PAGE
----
show or demonstrate clearly; overcome; conquer
Exercise
still in existence; not destroyed, lost, or extinct
exculpate  SpeakSentences and Contexts
Exercise
tending to depart from main point or cover a wide range of subjects
Exercise
casual; brief or broad; not cautious, nor detailed
Exercise
pronounce not guilty of criminal charges
Exercise
give hint or indication of something; disclose partially or guardedly; overshadow; shade
impassive  SpeakSentences and Contexts
Exercise
without feeling; revealing little emotion or sensibility; not easily aroused or excited
Exercise
sociable; seeking and enjoying the company of others
Exercise
support physically; prop up; support something or someone by supplying evidence
Exercise
cancel; remove; erase or strike out
imperious  SpeakSentences and Contexts
Exercise
generous; high-minded; chivalrous
Exercise
improperly forward or bold; rude
Exercise
ridicule; make fun of; laugh at with contempt
Exercise
urgent or pressing; able to deal authoritatively; dictatorial
inexorable  SpeakSentences and Contexts
Exercise
not capable of being swayed; unyielding; implacable
Exercise
casual; brief or broad; not cautious, nor detailed
Exercise
cancel; remove; erase or strike out
Exercise
support physically; prop up; support something or someone by supplying evidence
Interactive Spelling - Check your spelling skill online
Read [Esc]
/'kæləmnɪ/ n. Syn. slander
false statement maliciously made to injure another's reputation; slander
He could endure his financial failure, but he could not bear the [___] that his foes heaped upon him.


Spelling Word: calumny
Read [Esc]
/'koʊdʒənt/ a. Syn. convincing
reasonable and convincing; based on evidence; forcefully persuasive
It was inevitable that David chose to go to Harvard: he had several [___] reasons for doing so, including a full-tuition scholarship.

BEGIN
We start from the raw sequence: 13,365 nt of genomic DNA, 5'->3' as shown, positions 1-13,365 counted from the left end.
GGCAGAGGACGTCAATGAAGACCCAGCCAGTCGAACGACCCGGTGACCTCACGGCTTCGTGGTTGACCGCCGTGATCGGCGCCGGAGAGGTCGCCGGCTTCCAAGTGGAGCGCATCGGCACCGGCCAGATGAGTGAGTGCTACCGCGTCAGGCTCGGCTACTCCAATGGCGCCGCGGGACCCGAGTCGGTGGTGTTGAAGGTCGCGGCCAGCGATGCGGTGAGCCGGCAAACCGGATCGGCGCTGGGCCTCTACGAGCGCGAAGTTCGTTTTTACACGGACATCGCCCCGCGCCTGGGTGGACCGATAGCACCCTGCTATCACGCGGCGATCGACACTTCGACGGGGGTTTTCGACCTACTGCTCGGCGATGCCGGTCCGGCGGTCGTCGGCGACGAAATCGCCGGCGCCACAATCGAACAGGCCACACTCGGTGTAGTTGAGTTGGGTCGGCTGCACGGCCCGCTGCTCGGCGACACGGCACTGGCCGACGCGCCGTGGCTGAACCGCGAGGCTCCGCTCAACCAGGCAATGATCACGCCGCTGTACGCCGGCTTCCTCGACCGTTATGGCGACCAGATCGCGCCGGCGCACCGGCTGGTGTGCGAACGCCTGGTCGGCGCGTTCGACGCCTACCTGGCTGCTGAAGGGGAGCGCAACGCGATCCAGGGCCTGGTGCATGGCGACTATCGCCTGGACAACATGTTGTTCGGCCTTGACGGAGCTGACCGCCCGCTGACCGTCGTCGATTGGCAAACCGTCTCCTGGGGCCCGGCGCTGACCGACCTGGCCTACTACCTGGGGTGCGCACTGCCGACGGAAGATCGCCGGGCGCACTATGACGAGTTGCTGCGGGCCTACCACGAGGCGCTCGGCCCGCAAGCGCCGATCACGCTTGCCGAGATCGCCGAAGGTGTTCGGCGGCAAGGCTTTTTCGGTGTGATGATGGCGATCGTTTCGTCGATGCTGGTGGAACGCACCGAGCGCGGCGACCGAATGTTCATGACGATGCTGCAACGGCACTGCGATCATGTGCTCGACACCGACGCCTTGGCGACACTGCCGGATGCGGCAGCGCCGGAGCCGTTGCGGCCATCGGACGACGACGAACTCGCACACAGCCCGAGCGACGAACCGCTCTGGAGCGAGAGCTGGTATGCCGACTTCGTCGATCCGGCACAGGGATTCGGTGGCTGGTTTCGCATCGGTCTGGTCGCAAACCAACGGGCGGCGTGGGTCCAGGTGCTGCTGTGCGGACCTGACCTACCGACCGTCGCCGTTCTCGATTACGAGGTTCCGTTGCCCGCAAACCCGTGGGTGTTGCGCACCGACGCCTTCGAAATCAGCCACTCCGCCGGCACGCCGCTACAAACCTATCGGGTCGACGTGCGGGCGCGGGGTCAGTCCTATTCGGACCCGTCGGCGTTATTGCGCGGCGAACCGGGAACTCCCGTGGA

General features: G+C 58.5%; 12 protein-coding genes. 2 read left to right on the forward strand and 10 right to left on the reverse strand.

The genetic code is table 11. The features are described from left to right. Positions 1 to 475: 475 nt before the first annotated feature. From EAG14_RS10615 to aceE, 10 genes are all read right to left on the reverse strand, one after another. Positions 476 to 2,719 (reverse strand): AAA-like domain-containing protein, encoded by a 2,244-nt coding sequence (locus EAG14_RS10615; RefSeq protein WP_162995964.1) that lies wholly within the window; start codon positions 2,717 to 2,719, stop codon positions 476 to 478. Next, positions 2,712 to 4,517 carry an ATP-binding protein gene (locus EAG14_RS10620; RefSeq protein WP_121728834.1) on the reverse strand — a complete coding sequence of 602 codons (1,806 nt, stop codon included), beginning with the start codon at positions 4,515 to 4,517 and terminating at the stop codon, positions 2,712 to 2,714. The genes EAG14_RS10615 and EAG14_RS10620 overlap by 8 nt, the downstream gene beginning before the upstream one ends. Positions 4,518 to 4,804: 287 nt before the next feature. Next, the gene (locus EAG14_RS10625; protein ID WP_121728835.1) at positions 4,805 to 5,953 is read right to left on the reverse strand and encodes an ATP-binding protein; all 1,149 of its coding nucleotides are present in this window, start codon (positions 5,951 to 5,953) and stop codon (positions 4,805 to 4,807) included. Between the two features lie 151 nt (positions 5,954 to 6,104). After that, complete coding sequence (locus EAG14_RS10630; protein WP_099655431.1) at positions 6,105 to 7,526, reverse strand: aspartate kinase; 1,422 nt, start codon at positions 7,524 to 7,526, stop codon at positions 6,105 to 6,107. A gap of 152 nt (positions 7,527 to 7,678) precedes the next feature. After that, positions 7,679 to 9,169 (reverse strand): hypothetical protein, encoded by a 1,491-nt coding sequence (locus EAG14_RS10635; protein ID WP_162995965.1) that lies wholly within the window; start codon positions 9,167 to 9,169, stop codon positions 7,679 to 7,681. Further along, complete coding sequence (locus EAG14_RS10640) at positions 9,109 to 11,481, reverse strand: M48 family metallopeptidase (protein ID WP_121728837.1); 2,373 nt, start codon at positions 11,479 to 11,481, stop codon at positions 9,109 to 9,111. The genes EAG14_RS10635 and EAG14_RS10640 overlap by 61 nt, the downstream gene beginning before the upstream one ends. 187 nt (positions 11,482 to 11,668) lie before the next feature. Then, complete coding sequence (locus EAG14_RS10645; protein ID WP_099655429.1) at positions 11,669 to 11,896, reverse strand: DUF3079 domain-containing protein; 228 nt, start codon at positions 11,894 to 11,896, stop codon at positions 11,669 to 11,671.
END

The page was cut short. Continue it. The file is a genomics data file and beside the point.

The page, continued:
Spelling Word: cogent
Read [Esc]
/di:'faɪl/ v. Syn. pollute
pollute; make dirty or spotty
The hoodlums [___] the church with their scurrilous writing.


Spelling Word: defile
Read [Esc]
/ɛ'frʌntərɪ/ n.
shameless or brazen boldness; insolent and shameless audacity
She had the [___] to insult the guest.


Spelling Word: effrontery
Read [Esc]
/ɪ'vɪns/ v. Syn. manifest
show or demonstrate clearly; overcome; conquer
When he tried to answer the questions, I heard he [___] his ignorance of the subject matter.


Spelling Word: evince
Read [Esc]
/ɛk'spʌndʒ/ v. Syn. cancel; remove
cancel; remove; erase or strike out
If you behave, I will [___] this notation from your record.


Spelling Word: expunge
Read [Esc]
/'frækʃəs/ a. Syn. unruly; disobedient; irritable
inclined to make trouble; disobedient; irritable
Bucking and kicking, the [___] horse unseated its rider.


Spelling Word: fractious
Read [Esc]
/'gærʊləs/ a. Syn. wordy; talkative
talking much and repetition of unimportant or trivial details
My Uncle Henry can outtalk any three people I know. He is the most [___] person in Cayuga County.


Spelling Word: garrulous
Read [Esc]
/hə'ræŋ/ n.
noisy speech; speech or piece of writing with strong feeling or expression
In her lengthy [___], the principal berated the offenders.


Spelling Word: harangue
Read [Esc]
/ɪm'pɛtjʊəs/ a. Syn. violent; hasty; rash.
marked by sudden and violent force; hasty; impulsive and passionate
I don't believe that "Leap before you look" is the motto suggested by one particularly [___] young man.


Spelling Word: impetuous